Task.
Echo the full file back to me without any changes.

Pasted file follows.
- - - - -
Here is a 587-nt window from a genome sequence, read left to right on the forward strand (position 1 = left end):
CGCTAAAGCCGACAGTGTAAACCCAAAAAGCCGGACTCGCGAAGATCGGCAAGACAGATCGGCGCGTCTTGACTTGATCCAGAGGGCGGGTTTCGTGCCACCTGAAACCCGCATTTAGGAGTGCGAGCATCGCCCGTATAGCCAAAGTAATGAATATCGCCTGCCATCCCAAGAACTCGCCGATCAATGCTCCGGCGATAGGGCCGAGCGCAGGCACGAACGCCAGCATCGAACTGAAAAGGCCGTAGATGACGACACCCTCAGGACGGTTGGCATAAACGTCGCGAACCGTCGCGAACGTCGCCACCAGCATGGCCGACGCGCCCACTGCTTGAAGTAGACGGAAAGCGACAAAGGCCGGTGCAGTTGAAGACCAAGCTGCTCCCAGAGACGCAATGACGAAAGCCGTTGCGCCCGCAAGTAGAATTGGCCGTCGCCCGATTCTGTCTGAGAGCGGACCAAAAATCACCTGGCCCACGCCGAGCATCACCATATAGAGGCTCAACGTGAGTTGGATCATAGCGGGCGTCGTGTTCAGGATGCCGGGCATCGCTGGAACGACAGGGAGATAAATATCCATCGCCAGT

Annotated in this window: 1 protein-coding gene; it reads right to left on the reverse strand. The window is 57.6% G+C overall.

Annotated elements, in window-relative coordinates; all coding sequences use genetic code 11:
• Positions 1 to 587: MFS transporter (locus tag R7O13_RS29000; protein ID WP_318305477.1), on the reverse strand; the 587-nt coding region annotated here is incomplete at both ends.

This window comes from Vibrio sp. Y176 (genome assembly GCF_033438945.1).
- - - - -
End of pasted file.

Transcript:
Here is a 587-nt window from a genome sequence, read left to right on the forward strand (position 1 = left end):
CGCTAAAGCCGACAGTGTAAACCCAAAAAGCCGGACTCGCGAAGATCGGCAAGACAGATCGGCGCGTCTTGACTTGATCCAGAGGGCGGGTTTCGTGCCACCTGAAACCCGCATTTAGGAGTGCGAGCATCGCCCGTATAGCCAAAGTAATGAATATCGCCTGCCATCCCAAGAACTCGCCGATCAATGCTCCGGCGATAGGGCCGAGCGCAGGCACGAACGCCAGCATCGAACTGAAAAGGCCGTAGATGACGACACCCTCAGGACGGTTGGCATAAACGTCGCGAACCGTCGCGAACGTCGCCACCAGCATGGCCGACGCGCCCACTGCTTGAAGTAGACGGAAAGCGACAAAGGCCGGTGCAGTTGAAGACCAAGCTGCTCCCAGAGACGCAATGACGAAAGCCGTTGCGCCCGCAAGTAGAATTGGCCGTCGCCCGATTCTGTCTGAGAGCGGACCAAAAATCACCTGGCCCACGCCGAGCATCACCATATAGAGGCTCAACGTGAGTTGGATCATAGCGGGCGTCGTGTTCAGGATGCCGGGCATCGCTGGAACGACAGGGAGATAAATATCCATCGCCAGT

Annotated in this window: 1 protein-coding gene; it reads right to left on the reverse strand. The window is 57.6% G+C overall.

Annotated elements, in window-relative coordinates; all coding sequences use genetic code 11:
• Positions 1 to 587: MFS transporter (locus tag R7O13_RS29000; protein ID WP_318305477.1), on the reverse strand; the 587-nt coding region annotated here is incomplete at both ends.

This window comes from Vibrio sp. Y176 (genome assembly GCF_033438945.1).